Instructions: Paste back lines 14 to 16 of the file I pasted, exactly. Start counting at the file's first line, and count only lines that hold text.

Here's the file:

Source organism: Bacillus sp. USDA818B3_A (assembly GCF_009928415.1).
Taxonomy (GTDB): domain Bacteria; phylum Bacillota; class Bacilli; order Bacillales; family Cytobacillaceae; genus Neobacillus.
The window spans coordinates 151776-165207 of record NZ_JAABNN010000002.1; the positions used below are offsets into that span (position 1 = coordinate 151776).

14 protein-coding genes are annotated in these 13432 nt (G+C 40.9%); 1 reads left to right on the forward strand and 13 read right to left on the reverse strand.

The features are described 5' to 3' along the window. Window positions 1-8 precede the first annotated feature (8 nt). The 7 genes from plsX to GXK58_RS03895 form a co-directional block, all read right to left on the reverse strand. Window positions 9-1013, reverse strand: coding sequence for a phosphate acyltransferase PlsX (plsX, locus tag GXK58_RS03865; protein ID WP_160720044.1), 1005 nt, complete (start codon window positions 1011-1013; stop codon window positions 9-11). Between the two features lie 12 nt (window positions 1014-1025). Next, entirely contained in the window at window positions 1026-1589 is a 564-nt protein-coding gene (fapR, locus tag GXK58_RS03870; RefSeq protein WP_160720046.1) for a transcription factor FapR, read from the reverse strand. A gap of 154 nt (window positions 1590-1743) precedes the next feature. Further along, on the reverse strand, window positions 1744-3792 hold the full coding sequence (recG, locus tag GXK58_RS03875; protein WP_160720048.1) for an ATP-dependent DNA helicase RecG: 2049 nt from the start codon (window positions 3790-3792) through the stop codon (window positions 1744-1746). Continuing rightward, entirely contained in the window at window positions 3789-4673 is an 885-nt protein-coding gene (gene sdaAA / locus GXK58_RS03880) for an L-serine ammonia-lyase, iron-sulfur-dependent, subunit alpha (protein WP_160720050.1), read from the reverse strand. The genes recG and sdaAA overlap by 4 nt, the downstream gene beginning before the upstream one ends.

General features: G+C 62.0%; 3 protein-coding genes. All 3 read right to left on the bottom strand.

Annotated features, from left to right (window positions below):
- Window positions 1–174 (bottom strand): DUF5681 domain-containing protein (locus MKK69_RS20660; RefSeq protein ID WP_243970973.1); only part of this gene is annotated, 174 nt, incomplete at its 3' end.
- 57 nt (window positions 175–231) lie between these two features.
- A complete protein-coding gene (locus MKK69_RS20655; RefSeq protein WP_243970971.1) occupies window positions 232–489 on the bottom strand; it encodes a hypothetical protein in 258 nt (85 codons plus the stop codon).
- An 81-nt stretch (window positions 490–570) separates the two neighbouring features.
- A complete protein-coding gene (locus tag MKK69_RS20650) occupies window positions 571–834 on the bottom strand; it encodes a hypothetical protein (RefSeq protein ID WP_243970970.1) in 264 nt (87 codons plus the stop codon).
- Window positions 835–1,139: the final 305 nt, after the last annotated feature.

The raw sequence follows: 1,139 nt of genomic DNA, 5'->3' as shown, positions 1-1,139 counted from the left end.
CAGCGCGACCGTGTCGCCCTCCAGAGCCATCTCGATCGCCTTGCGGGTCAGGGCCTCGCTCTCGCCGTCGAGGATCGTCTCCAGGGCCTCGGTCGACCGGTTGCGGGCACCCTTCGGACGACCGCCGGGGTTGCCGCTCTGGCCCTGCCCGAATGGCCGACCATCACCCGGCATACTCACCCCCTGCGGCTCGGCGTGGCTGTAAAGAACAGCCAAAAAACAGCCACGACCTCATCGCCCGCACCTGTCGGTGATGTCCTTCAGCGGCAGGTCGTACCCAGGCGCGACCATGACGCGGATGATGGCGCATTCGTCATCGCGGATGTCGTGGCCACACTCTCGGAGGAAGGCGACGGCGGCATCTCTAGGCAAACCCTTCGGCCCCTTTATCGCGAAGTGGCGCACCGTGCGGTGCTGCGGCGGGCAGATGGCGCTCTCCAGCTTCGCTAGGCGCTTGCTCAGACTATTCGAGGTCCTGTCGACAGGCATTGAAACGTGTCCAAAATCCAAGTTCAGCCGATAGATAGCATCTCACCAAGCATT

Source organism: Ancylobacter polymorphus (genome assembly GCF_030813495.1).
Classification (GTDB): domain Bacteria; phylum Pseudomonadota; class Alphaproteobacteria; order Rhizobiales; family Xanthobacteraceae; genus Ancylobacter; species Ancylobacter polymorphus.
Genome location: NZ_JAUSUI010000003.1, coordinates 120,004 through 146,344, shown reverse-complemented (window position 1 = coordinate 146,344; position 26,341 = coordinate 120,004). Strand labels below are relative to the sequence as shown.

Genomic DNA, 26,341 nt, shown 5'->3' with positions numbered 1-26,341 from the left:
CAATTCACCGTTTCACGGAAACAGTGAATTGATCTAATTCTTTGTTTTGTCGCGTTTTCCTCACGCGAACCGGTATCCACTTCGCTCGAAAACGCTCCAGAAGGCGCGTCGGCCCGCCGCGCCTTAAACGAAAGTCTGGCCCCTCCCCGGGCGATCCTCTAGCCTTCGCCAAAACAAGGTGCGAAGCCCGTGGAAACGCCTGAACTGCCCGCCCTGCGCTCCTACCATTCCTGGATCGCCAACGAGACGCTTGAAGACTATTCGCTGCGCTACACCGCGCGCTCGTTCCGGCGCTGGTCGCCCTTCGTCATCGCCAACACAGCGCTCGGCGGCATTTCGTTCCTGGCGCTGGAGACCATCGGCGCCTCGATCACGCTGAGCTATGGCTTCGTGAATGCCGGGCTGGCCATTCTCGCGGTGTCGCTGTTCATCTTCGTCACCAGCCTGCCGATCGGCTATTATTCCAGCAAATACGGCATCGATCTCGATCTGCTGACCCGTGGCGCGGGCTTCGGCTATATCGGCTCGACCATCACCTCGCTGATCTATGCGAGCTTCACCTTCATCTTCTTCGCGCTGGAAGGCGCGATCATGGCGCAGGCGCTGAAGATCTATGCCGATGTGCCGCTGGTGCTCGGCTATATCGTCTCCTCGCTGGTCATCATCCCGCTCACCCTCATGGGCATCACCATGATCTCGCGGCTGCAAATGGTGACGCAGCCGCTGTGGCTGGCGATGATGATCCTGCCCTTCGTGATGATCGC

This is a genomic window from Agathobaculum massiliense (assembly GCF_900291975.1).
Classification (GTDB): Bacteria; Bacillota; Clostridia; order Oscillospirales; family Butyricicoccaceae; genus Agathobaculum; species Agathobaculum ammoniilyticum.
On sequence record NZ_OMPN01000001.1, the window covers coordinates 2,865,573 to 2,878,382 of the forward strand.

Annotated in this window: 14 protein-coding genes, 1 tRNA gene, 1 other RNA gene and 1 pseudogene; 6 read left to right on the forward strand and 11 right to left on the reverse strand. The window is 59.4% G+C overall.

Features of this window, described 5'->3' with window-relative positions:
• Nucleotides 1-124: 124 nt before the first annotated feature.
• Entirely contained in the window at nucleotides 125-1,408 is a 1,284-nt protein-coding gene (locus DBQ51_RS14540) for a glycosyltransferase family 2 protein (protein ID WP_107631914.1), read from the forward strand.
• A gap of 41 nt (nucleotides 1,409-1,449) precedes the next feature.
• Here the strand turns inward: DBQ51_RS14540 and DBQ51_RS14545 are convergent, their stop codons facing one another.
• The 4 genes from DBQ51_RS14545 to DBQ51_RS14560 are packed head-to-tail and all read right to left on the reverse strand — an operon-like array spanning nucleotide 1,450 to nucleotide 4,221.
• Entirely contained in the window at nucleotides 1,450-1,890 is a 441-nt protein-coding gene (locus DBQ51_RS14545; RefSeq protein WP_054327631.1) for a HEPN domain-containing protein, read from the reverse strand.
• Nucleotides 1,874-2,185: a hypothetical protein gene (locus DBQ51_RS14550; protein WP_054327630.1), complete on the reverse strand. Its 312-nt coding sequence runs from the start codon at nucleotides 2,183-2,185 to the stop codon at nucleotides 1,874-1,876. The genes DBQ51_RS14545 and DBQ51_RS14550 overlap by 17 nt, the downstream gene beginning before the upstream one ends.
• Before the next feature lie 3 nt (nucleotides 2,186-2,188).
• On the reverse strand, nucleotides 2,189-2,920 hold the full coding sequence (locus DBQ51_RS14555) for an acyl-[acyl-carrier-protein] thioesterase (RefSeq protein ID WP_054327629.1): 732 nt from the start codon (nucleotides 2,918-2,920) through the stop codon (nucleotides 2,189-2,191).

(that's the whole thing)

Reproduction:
The raw sequence follows: 1,139 nt of genomic DNA, 5'->3' as shown, positions 1-1,139 counted from the left end.
CAGCGCGACCGTGTCGCCCTCCAGAGCCATCTCGATCGCCTTGCGGGTCAGGGCCTCGCTCTCGCCGTCGAGGATCGTCTCCAGGGCCTCGGTCGACCGGTTGCGGGCACCCTTCGGACGACCGCCGGGGTTGCCGCTCTGGCCCTGCCCGAATGGCCGACCATCACCCGGCATACTCACCCCCTGCGGCTCGGCGTGGCTGTAAAGAACAGCCAAAAAACAGCCACGACCTCATCGCCCGCACCTGTCGGTGATGTCCTTCAGCGGCAGGTCGTACCCAGGCGCGACCATGACGCGGATGATGGCGCATTCGTCATCGCGGATGTCGTGGCCACACTCTCGGAGGAAGGCGACGGCGGCATCTCTAGGCAAACCCTTCGGCCCCTTTATCGCGAAGTGGCGCACCGTGCGGTGCTGCGGCGGGCAGATGGCGCTCTCCAGCTTCGCTAGGCGCTTGCTCAGACTATTCGAGGTCCTGTCGACAGGCATTGAAACGTGTCCAAAATCCAAGTTCAGCCGATAGATAGCATCTCACCAAGCATT

Source organism: Ancylobacter polymorphus (genome assembly GCF_030813495.1).